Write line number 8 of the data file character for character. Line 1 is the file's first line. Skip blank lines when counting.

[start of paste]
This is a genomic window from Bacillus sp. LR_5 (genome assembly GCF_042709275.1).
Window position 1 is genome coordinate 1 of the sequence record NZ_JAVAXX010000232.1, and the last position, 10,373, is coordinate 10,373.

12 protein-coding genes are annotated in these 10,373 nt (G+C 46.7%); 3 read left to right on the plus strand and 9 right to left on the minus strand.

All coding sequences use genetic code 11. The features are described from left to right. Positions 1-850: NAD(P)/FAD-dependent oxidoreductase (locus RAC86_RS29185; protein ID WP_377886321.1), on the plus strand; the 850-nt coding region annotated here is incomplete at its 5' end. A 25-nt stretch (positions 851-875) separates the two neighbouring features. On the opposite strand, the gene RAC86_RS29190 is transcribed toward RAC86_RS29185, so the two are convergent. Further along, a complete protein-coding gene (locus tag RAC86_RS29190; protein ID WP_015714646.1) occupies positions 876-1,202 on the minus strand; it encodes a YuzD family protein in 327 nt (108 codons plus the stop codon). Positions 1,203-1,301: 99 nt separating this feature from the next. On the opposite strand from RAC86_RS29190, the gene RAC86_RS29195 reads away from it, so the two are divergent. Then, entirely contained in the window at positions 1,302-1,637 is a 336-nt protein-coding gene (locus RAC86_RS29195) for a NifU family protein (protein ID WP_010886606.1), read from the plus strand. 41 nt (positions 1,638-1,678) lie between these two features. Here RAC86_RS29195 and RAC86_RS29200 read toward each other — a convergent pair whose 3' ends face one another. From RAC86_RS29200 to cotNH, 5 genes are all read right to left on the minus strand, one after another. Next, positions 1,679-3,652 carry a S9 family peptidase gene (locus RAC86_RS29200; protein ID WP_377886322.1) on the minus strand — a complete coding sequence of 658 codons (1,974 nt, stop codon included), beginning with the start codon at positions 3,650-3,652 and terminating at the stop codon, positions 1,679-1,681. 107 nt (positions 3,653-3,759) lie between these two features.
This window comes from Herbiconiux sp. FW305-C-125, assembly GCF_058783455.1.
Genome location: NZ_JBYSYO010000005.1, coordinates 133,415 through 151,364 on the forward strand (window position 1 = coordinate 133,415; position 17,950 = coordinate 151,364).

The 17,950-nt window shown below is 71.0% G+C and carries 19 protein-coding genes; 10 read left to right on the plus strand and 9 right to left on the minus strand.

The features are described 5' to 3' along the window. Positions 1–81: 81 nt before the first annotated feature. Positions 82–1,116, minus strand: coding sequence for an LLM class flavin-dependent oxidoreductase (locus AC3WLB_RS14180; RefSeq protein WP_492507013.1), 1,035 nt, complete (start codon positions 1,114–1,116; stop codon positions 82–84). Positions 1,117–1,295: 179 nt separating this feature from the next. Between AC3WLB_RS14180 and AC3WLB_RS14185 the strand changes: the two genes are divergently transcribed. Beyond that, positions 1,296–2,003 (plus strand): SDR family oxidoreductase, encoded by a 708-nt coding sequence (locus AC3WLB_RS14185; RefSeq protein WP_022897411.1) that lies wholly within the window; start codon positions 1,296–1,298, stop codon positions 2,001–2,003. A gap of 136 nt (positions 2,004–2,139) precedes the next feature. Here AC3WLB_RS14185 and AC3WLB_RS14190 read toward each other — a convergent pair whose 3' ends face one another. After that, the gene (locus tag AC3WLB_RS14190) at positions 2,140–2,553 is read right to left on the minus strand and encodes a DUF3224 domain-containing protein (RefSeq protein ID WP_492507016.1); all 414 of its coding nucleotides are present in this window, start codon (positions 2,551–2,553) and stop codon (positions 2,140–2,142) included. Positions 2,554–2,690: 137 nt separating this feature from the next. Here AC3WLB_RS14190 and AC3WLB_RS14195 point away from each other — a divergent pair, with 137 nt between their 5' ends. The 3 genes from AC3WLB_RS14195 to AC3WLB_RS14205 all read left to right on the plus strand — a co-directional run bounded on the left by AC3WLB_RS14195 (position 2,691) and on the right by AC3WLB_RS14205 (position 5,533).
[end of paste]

The features are described 5' to 3' along the window. Positions 1–81: 81 nt before the first annotated feature. Positions 82–1,116, minus strand: coding sequence for an LLM class flavin-dependent oxidoreductase (locus AC3WLB_RS14180; RefSeq protein WP_492507013.1), 1,035 nt, complete (start codon positions 1,114–1,116; stop codon positions 82–84). Positions 1,117–1,295: 179 nt separating this feature from the next. Between AC3WLB_RS14180 and AC3WLB_RS14185 the strand changes: the two genes are divergently transcribed. Beyond that, positions 1,296–2,003 (plus strand): SDR family oxidoreductase, encoded by a 708-nt coding sequence (locus AC3WLB_RS14185; RefSeq protein WP_022897411.1) that lies wholly within the window; start codon positions 1,296–1,298, stop codon positions 2,001–2,003. A gap of 136 nt (positions 2,004–2,139) precedes the next feature. Here AC3WLB_RS14185 and AC3WLB_RS14190 read toward each other — a convergent pair whose 3' ends face one another. After that, the gene (locus tag AC3WLB_RS14190) at positions 2,140–2,553 is read right to left on the minus strand and encodes a DUF3224 domain-containing protein (RefSeq protein ID WP_492507016.1); all 414 of its coding nucleotides are present in this window, start codon (positions 2,551–2,553) and stop codon (positions 2,140–2,142) included. Positions 2,554–2,690: 137 nt separating this feature from the next. Here AC3WLB_RS14190 and AC3WLB_RS14195 point away from each other — a divergent pair, with 137 nt between their 5' ends. The 3 genes from AC3WLB_RS14195 to AC3WLB_RS14205 all read left to right on the plus strand — a co-directional run bounded on the left by AC3WLB_RS14195 (position 2,691) and on the right by AC3WLB_RS14205 (position 5,533).